Originally Posted by zombie10k
Robert @ VE confirmed with Panasonic, they are well aware that it doesn't pass bitstream and won't enable it due to being asked not to... likely from the studios. That is a bummer, it would have been the difference between a great player and an amazing player..
I don't really care about this aspect. If I were really concerned about it, I'd just buy an Apple TV 4K and use Infuse (as someone here has already mentioned). Maybe it's because my first foray into trying this was a long time ago with Blu-ray players, and they pretty much all sucked for this type of stuff back then, for various reasons. At that point I gave up on them. I didn't know the X800 was better for this, but it has other problems. I'd rather buy the top 4K UHD BR player to play 4K UHD, and leave the mkv and mov files to something else like the ATV 4K.
My main issue with the Panasonic UB820 is the horrible app interface (which is also present on my UB400 and on the UB900), and the slight audio lag that exists on my system with it in Netflix (that doesn't exist with the UB400). (I have already submitted the bug report.) However fortunately, my new TV has Netflix 4K HDR with Dolby Vision already, so there isn't any point to using Panasonic's Netflix application for me. The only potential gotcha I could see is ARC reliability from my TV, but so far ARC seems to be working fine (after only limited use that is).
Originally Posted by BuGsArEtAsTy
I read somewhere that all OLED displays can deal with up to 1000 nits with its own tone mapping... and then everything else just gets clipped. I'm thinking though that stuff between 800-1000 nits might show up quite differently depending upon the panel, as we have two completely different tone mapping curves from two different companies happening at 801-1000 nits and 1001-4000 nits. But, at this point, this is likely mostly insignificant to 99.99% of the population. I think people (like myself) are just happy to see highlights again, and not having them blown out.
BTW, where are the nit values for the settings documented? I couldn't find that. This article seems to suggest the OLED setting is built for 800 nits:
However, 1000 just makes more sense to me, with tone mapping up to 1000 nits built into the TV.
500: Basic Luminance LCD or Projector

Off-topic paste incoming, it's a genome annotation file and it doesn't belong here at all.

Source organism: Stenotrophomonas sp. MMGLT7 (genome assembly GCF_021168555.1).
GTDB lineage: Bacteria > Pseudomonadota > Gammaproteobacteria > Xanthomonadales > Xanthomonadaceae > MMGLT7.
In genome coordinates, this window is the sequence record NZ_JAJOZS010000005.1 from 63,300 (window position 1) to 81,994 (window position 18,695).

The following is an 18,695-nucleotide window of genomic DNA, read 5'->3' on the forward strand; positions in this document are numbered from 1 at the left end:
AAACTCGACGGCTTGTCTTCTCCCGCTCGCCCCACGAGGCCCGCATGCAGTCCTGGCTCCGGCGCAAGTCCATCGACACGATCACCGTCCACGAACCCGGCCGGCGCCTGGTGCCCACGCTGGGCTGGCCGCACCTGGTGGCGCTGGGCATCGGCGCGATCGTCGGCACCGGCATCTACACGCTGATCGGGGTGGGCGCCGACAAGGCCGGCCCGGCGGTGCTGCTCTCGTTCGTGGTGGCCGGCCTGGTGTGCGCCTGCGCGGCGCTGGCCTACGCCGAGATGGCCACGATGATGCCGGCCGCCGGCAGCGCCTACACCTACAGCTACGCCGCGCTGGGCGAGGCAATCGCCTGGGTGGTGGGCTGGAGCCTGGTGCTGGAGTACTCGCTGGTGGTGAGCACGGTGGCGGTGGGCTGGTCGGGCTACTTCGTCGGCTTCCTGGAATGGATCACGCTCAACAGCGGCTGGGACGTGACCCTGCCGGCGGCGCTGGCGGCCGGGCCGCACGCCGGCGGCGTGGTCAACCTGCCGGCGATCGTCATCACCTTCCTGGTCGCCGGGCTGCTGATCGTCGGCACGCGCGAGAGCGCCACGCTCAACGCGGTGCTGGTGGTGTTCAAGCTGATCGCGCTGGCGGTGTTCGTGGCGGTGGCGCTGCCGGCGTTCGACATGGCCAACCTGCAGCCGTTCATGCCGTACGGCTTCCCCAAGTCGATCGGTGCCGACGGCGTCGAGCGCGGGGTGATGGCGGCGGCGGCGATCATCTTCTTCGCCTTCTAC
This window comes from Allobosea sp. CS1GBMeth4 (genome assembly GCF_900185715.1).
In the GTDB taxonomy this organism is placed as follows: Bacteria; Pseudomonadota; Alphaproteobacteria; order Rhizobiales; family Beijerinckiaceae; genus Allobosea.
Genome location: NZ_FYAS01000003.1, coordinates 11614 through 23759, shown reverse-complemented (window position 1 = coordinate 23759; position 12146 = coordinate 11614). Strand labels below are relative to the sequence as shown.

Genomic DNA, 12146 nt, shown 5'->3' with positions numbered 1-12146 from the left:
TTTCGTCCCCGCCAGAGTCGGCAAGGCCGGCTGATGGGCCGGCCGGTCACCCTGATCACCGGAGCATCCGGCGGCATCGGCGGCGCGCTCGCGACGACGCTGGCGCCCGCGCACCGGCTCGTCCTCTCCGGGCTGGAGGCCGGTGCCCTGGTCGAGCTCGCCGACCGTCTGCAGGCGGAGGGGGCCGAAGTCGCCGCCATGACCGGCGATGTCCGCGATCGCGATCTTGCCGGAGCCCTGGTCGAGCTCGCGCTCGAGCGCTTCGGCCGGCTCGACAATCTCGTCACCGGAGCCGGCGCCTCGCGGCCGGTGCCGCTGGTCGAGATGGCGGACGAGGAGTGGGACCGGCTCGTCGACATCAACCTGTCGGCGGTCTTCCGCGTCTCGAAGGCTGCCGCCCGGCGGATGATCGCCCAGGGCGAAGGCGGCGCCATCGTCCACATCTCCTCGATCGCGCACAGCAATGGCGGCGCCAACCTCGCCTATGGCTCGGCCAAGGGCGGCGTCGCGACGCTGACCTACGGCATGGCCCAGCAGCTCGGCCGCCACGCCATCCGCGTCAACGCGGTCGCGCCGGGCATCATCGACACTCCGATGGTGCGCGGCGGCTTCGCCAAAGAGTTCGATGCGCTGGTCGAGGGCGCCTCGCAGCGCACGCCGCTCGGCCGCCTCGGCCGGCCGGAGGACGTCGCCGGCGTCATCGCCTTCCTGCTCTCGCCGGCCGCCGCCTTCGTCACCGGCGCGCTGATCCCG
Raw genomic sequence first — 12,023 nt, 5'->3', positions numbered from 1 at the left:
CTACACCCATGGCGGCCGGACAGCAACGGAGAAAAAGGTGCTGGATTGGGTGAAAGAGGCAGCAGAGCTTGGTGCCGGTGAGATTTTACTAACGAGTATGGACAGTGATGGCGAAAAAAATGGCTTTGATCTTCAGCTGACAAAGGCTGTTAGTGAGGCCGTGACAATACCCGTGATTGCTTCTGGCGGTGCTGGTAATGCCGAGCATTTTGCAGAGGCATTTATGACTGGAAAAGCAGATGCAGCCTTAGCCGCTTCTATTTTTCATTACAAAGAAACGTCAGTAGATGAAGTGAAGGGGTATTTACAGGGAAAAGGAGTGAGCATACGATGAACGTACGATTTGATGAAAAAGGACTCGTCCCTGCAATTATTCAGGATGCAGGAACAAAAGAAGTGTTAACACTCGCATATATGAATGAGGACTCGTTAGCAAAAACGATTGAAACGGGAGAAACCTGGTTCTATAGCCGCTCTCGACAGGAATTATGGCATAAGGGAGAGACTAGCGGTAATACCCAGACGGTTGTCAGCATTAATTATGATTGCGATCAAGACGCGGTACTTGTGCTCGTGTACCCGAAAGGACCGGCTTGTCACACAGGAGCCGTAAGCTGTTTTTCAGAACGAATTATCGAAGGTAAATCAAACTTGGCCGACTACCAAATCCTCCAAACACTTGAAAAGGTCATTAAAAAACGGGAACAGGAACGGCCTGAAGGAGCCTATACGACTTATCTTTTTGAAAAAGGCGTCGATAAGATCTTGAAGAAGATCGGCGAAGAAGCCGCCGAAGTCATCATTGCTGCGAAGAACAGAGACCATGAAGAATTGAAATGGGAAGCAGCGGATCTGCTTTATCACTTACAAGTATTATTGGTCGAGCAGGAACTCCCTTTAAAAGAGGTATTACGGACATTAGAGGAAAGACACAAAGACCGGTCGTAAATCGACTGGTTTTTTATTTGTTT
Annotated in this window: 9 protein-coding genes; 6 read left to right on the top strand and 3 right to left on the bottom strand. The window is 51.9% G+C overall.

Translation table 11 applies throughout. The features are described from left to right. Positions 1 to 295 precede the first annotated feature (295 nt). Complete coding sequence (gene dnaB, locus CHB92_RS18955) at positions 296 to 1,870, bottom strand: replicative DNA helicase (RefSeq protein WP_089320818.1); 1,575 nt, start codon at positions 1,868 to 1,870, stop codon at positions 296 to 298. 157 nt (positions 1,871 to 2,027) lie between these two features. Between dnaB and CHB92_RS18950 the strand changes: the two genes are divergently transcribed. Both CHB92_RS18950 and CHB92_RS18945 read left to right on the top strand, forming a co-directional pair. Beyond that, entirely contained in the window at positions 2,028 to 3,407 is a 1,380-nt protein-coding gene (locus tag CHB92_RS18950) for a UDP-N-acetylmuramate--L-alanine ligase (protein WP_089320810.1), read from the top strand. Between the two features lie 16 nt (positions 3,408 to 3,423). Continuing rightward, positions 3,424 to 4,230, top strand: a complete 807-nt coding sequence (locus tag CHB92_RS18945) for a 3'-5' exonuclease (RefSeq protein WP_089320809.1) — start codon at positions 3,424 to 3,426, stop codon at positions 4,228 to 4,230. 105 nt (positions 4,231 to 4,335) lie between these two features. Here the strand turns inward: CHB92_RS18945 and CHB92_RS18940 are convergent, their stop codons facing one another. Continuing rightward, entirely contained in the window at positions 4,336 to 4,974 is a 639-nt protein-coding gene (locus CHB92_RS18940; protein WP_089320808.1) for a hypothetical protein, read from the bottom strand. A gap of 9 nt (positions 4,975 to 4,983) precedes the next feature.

1000: Middle or High Luminance LCD
1500: Super High Luminance LCD
Is it confirmed it's 1000 nits for OLED, the same as the Middle/High Luminance LCD? Or is the setting somehow different?
I note my LG B7 hits well over 800 nits with a 2% window. The LG C8 hits well over 900.
Would my XBR X800E be categorized as a Basic Luminance LCD?
It turns out that although all the OLEDs are LG panels, their built-in approaches to tone mapping differ. I don't know about the tone mapping implementation in Panasonic's OLED TVs, but for LG and Sony, the approach is very different.
See Vincent Teoh's video here:
It would appear that at least with the 2017 models, Sony's approach in its OLEDs is simply to clip everything above 1000 nits, as mentioned in the post above. However, the LG OLED approach is to tone map all the way up to 4000 nits. Note that this approach has a side effect of decreasing overall frame brightness, but this is corrected by LG's Dynamic HDR Low setting which adjusts for this.
IOW, even without using a tone mapping player, you can see tone mapping being performed on the 2017 LG effectively, but with a dimmer picture as it doesn't do the "smart" tone mapping that the Panasonic seems to be doing. See attached pic, which has the Sony on the left with a bright picture but one that clips out all the specular highlight detail, and the LG on the right which tone maps the detail in the shirt well but dims the overall frame. (This is with the Dynamic HDR setting turned off though.)
The reason I bring this up is that this additional detail may affect your use of tone mapping with the Panasonic, or maybe if you have a 2017 LG panel you may decide you don't need to upgrade from a UB400/700/900 at all, since you may be able to rely upon LG's built-in tone mapping along with the Dynamic HDR Low setting turned on.